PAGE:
The Great California Mileage Con

Source: By Wall Street Journal Editorial Board • Posted: Tuesday, August 13, 2019

Four car companies cut a sweetheart deal with Sacramento.

Ford Explorer SUVs are parked for sale at a dealership in Glendale, Calif., June 12. Photo: Mario Tama/Getty Images

Ford, Honda, Volkswagen and BMW have been canonized in the media for cutting a deal with California that flouts the Trump Administration’s fuel-economy deregulation. This is corporate cynicism hiding under the hood of green virtue.

The Environmental Protection Agency is finishing revisions of the Obama-era corporate average fuel-economy rules. In its waning days the Obama Administration rolled through a mandatory midterm review and reaffirmed the 2012 rules requiring auto makers to average 54 miles a gallon by 2025.

Most auto makers are failing to meet the Obama standards, despite huge improvements in fuel economy, because consumers have shifted to buying more trucks and SUVs. Americans have also spurned electric cars despite government subsidies that can reach $10,000 in some states. Nearly all auto makers are using regulatory credits banked in prior years to avoid penalties.

The Obama targets would effectively require auto makers to dump electric cars on the market below cost, raise prices on popular SUVs and trucks, and stop manufacturing everything in between. Auto makers including GM and Ford are laying off workers as they steer more money into electric cars to meet government mandates.

The Trump Administration has proposed freezing the mileage mandates at the current 2020 target of 37 miles a gallon. Its proposal would also eliminate regulatory credits for low-leakage air conditioning systems that make it easier for automakers to comply with the mandates.

California plans to sue to defend its ability to impose its own emissions standards, and auto makers have implored the Trump Administration to compromise with the state’s progressives to avoid litigation uncertainty. They are also hedging in case the next Democratic President revs up the standards again.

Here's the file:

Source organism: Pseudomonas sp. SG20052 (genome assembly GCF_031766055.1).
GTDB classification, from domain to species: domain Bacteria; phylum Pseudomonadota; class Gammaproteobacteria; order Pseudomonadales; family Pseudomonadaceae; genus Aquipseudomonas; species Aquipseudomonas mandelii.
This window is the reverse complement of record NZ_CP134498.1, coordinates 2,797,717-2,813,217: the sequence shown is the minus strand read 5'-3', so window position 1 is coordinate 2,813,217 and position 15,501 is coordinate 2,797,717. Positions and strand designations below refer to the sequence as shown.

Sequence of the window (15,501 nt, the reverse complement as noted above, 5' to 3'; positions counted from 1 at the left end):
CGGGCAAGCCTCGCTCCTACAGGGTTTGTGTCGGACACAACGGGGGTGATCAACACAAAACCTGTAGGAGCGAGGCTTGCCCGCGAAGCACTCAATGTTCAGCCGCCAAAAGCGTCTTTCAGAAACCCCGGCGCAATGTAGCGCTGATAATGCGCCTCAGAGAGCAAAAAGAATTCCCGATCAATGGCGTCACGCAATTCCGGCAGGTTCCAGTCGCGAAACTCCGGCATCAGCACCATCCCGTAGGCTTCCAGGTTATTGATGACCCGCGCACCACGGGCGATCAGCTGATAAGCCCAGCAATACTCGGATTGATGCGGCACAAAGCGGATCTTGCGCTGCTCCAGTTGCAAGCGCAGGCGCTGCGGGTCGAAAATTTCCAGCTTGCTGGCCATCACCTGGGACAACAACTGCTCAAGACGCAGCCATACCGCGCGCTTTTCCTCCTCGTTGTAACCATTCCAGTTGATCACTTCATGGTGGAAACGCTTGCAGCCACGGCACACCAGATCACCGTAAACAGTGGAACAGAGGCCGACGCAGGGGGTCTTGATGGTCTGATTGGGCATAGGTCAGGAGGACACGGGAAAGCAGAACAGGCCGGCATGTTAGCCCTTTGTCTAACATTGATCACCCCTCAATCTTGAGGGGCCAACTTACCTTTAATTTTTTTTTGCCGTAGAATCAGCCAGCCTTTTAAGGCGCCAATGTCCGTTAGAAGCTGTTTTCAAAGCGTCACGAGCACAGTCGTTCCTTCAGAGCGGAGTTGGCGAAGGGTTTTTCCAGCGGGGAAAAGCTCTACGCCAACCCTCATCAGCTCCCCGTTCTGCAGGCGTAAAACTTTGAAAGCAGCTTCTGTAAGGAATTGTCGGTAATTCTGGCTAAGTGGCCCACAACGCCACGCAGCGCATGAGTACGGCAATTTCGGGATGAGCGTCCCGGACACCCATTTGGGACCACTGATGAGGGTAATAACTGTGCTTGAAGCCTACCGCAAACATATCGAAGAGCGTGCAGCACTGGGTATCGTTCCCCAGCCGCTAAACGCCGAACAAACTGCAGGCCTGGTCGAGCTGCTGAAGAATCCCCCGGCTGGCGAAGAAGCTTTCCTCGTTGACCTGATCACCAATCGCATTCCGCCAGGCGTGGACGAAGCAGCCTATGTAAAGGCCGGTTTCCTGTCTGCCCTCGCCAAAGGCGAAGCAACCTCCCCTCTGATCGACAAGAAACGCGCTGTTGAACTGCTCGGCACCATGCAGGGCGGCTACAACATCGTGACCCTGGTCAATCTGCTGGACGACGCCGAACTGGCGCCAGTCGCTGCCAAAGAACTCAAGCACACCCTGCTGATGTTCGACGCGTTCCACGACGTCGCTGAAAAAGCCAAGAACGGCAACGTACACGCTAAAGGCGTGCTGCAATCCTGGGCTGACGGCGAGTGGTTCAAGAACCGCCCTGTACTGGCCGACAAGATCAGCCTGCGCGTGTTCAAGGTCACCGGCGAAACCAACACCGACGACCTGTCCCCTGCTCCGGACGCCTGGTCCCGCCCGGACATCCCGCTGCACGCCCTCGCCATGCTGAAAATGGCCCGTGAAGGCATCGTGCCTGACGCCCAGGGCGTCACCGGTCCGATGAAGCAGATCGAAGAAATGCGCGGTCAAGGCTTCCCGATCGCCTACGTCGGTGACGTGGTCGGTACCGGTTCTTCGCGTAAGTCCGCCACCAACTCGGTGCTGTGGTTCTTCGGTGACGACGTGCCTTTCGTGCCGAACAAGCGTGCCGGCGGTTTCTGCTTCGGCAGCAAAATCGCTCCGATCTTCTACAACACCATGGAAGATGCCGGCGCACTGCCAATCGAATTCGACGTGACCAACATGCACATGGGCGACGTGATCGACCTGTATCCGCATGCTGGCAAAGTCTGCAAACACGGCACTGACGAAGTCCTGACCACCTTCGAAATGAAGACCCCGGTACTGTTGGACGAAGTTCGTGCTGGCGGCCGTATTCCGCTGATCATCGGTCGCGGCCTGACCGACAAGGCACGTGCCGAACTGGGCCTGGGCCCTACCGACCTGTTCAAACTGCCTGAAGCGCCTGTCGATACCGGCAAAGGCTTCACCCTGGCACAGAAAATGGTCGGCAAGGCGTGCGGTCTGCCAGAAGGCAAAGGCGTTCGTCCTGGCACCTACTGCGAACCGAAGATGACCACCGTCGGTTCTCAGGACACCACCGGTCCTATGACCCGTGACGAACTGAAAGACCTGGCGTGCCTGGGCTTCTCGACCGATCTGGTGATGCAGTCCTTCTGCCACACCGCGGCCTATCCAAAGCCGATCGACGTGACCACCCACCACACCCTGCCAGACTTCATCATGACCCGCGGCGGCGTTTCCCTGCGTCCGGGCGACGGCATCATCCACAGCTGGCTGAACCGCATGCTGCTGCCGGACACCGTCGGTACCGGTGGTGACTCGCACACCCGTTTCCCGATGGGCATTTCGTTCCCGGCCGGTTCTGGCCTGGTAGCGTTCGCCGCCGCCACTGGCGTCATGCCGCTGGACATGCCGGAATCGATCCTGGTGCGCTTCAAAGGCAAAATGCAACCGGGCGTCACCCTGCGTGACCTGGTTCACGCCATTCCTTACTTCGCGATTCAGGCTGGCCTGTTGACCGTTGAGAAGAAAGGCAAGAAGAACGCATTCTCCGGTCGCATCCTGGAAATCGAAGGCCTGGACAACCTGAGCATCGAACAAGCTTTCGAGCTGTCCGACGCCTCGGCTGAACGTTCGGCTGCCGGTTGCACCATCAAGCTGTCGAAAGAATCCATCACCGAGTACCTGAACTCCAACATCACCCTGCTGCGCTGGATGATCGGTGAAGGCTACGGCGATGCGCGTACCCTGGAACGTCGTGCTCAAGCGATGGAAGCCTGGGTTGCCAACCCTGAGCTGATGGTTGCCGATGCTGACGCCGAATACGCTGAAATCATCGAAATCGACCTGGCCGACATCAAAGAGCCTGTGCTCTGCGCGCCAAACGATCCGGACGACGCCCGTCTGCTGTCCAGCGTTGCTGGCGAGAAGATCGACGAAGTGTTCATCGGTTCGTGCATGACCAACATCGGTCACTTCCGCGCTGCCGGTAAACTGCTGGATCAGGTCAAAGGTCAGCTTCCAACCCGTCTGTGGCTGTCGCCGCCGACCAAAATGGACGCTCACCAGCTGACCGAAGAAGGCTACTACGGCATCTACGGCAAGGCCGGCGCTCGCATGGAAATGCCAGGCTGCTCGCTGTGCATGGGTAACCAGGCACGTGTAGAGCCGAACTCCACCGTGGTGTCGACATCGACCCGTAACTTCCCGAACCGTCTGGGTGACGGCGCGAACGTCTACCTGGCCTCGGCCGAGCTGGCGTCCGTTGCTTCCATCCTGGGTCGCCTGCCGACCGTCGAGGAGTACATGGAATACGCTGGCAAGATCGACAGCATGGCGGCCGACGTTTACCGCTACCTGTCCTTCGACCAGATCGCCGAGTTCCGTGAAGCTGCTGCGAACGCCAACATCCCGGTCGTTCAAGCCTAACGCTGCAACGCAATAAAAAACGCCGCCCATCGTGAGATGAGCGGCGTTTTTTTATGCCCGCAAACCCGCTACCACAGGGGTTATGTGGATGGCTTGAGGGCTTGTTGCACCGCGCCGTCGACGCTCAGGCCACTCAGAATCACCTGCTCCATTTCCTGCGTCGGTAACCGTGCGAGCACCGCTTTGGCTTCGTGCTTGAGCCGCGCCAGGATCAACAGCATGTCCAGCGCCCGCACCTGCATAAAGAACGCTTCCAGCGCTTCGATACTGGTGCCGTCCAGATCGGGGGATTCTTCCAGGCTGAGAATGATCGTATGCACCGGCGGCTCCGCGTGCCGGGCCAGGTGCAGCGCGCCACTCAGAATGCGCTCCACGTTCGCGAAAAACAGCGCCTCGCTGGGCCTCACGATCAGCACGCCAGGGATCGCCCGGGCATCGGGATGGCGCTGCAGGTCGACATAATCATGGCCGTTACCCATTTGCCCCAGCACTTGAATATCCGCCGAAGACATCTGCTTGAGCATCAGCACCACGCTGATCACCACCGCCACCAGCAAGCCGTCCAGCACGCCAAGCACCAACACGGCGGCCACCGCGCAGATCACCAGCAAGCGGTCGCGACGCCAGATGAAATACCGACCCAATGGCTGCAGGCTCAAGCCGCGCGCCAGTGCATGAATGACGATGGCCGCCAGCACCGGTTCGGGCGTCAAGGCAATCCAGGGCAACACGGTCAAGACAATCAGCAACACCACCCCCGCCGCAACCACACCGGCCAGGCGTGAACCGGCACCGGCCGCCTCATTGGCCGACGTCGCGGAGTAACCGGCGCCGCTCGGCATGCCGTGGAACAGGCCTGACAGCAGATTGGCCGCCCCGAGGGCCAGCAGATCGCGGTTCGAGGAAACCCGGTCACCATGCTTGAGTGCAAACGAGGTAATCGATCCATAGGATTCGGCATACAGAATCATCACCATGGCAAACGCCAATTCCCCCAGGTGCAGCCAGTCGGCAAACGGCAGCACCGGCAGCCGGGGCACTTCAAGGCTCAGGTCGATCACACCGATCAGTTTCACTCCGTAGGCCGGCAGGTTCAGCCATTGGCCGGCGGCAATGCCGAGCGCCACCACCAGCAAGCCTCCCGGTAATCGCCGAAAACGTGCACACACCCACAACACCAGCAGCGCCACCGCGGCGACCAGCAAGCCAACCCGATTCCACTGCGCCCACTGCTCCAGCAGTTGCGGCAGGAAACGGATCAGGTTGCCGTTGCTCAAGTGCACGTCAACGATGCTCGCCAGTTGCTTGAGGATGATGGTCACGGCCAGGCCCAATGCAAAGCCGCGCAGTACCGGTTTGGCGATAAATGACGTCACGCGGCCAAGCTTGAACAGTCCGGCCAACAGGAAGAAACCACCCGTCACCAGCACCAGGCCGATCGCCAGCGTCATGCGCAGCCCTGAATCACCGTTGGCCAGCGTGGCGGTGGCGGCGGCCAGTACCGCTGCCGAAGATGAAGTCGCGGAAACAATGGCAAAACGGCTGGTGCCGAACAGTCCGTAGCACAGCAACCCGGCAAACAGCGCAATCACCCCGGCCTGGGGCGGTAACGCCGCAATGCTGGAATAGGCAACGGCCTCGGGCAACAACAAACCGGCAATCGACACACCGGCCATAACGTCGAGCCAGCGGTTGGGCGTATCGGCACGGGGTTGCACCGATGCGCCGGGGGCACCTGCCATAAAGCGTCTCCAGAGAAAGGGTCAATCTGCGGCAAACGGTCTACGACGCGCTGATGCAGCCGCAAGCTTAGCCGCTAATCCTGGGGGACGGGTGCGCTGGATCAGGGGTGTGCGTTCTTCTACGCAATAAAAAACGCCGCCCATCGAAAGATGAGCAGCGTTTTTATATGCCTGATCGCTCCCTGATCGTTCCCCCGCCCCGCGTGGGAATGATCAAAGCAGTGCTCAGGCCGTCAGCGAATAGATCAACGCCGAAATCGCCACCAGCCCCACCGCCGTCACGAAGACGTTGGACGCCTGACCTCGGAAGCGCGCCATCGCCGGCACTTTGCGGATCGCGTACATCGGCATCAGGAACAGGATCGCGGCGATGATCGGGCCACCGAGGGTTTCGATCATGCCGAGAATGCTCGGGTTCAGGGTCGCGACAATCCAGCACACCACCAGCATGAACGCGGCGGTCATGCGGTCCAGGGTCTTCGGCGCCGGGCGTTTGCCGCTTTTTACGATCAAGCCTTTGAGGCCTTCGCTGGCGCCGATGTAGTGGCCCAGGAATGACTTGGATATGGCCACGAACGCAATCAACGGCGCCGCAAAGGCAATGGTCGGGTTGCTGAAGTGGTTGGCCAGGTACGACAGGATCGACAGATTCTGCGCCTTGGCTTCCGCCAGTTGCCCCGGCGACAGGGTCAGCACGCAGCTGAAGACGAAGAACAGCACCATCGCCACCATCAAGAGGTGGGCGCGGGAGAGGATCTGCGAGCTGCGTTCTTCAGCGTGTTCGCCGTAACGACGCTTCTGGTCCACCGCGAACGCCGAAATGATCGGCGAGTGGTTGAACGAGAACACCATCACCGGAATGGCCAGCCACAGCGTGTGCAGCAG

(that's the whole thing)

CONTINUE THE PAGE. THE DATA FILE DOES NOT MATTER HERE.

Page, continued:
Ford, VW, BMW and Honda have formed a pact with California committing to increase fuel economy by 3.7% a year and meet the Obama 2025 target by 2026. This is the same so-called middle road that California offered to the Trump EPA. But the salvation for auto makers is in the details.

The deal increases the cap that auto makers can receive for “off-cycle” credits such as solar-reflective glass and high-efficiency lights by 50%, which is an admission that the mileage targets aren’t achievable any other way. California will give the companies double credit for electric cars and fuel-cell vehicles while eliminating the requirement that they account for “upstream” emissions from electric production.

Even in California’s green-energy paradise, natural gas accounts for a third of electricity production. In most states like New Jersey and Massachusetts that have adopted California’s emissions standards, fossil fuels account for half or more.

So the companies get to pose as anti-Trump and receive political grace from California regulators while crafting rules they can exploit. Other auto makers will now be under pressure to do the same. Meantime, California can lean on them to fight the Trump EPA since they have formally agreed to accept California’s authority to set its own rules.

The companies may have bought themselves some regulatory time, but we don’t want to hear them wail when a Democratic President vitiates the California deal and imposes far more onerous mileage rules.